The murder trial of a former Rochester police captain who fatally shot his son in Old Forge last summer has been postponed until next year.
Michael Leach, 59, was due to begin trial in Herkimer County Court on Nov. 18, but that would not have left enough time for prosecution experts to mentally evaluate Leach.
On Friday, Judge John Crandall granted the prosecution’s request to adjourn the trial, but did not set a new trial date until both sides have a better idea how much pre-trial preparations still need to be done.
Leach will return to court on Tuesday, Dec. 10, to report the progress.
Herkimer County District Attorney Jeffrey Carpenter is asking that the judge prevent Leach from arguing a psychiatric defense at trial based on timeliness. Leach’s attorney, Joseph Damelio, waited too long to alert the court that he planned to argue Leach was suffering from post-traumatic stress and sleep disorders when he awoke and shot his son, Matthew, in a Clarks Beach Motel room on July 21, 2012, Carpenter argued.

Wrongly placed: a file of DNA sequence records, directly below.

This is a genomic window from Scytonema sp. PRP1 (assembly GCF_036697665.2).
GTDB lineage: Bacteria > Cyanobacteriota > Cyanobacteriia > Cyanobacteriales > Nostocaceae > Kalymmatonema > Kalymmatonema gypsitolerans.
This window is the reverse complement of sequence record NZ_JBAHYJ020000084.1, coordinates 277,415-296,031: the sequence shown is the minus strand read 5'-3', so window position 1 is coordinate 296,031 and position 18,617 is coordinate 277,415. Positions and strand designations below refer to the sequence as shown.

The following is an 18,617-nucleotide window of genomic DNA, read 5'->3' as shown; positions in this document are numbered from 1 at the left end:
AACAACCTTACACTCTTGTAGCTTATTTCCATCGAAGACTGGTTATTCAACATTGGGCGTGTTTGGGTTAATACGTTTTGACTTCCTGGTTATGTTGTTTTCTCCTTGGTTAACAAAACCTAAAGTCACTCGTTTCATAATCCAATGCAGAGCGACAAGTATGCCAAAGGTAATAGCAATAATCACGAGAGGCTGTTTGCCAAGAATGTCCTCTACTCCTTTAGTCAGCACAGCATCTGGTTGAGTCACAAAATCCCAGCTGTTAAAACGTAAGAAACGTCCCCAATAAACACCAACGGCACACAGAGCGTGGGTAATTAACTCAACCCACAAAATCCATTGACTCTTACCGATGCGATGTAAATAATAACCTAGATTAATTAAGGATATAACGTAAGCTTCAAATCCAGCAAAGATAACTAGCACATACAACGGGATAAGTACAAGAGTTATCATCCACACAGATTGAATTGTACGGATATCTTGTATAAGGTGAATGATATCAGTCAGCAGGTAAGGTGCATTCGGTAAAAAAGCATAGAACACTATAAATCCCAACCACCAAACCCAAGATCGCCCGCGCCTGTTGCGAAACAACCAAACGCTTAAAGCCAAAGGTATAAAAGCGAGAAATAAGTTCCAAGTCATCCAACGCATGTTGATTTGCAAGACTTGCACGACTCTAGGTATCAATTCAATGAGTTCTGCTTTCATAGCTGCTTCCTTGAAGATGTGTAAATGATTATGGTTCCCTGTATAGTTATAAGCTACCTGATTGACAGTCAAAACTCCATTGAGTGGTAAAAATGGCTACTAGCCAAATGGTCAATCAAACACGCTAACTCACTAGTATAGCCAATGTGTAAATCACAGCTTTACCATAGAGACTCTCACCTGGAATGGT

But Crandall indicated he was likely to allow the defense, and encouraged Carpenter to begin arranging for Leach to be evaluated by a prosecution expert.
Leach has already been evaluated by several defense experts, and they will likely be called to testify at trial.
Leach, who at the time was a part-time officer with the Perry Police Department, has said he believed his son was an intruder when he abruptly woke up and fired his duty weapon into the dark inside their motel room.
Prosecutors are also seeking additional records from the defense, including a list of all the prescribed medications Leach has taken since 1974 and all of the documents that a private defense investigator turned over to one of the psychiatrists who evaluated Leach.
Among the items the private investigator uncovered: Newspaper articles from Rochester regarding a 1975 incident when Leach shot and killed a teenage girl while on duty as a rookie officer, as well as news coverage of various home invasions from 2010 to 2012.
As far as the list of Leach’s medications, Leach’s attorney is questioning whether it’s necessary for prosecutors to know every medication Leach has ever taken since the 1970s. Crandall, however, said he wasn’t in a position to decide which medications were pertinent to the case.
“I’m not a psychiatrist or a psychologist, so I don’t know what might or might not be important to someone examining the defendant,” Crandall said.